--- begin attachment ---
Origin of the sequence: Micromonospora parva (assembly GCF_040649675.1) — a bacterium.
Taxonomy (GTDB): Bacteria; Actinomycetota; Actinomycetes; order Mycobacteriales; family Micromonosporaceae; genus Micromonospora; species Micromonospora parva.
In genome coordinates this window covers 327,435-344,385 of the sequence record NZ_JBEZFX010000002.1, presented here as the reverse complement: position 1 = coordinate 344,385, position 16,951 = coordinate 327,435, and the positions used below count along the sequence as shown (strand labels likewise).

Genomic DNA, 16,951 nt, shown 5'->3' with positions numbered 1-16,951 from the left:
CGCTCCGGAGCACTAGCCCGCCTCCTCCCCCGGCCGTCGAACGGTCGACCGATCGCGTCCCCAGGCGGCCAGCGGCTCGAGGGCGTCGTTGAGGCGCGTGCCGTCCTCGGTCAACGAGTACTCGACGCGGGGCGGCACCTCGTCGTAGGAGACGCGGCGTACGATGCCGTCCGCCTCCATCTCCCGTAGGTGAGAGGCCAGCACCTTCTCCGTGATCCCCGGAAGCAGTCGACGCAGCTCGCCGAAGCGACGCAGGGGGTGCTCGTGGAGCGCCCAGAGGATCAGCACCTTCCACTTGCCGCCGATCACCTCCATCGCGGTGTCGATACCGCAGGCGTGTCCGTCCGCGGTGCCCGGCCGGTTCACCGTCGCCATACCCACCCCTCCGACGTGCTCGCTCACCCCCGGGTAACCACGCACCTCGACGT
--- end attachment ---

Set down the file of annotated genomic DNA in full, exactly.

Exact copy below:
Origin of the sequence: Micromonospora parva (assembly GCF_040649675.1) — a bacterium.
Taxonomy (GTDB): Bacteria; Actinomycetota; Actinomycetes; order Mycobacteriales; family Micromonosporaceae; genus Micromonospora; species Micromonospora parva.
In genome coordinates this window covers 327,435-344,385 of the sequence record NZ_JBEZFX010000002.1, presented here as the reverse complement: position 1 = coordinate 344,385, position 16,951 = coordinate 327,435, and the positions used below count along the sequence as shown (strand labels likewise).

Genomic DNA, 16,951 nt, shown 5'->3' with positions numbered 1-16,951 from the left:
CGCTCCGGAGCACTAGCCCGCCTCCTCCCCCGGCCGTCGAACGGTCGACCGATCGCGTCCCCAGGCGGCCAGCGGCTCGAGGGCGTCGTTGAGGCGCGTGCCGTCCTCGGTCAACGAGTACTCGACGCGGGGCGGCACCTCGTCGTAGGAGACGCGGCGTACGATGCCGTCCGCCTCCATCTCCCGTAGGTGAGAGGCCAGCACCTTCTCCGTGATCCCCGGAAGCAGTCGACGCAGCTCGCCGAAGCGACGCAGGGGGTGCTCGTGGAGCGCCCAGAGGATCAGCACCTTCCACTTGCCGCCGATCACCTCCATCGCGGTGTCGATACCGCAGGCGTGTCCGTCCGCGGTGCCCGGCCGGTTCACCGTCGCCATACCCACCCCTCCGACGTGCTCGCTCACCCCCGGGTAACCACGCACCTCGACGT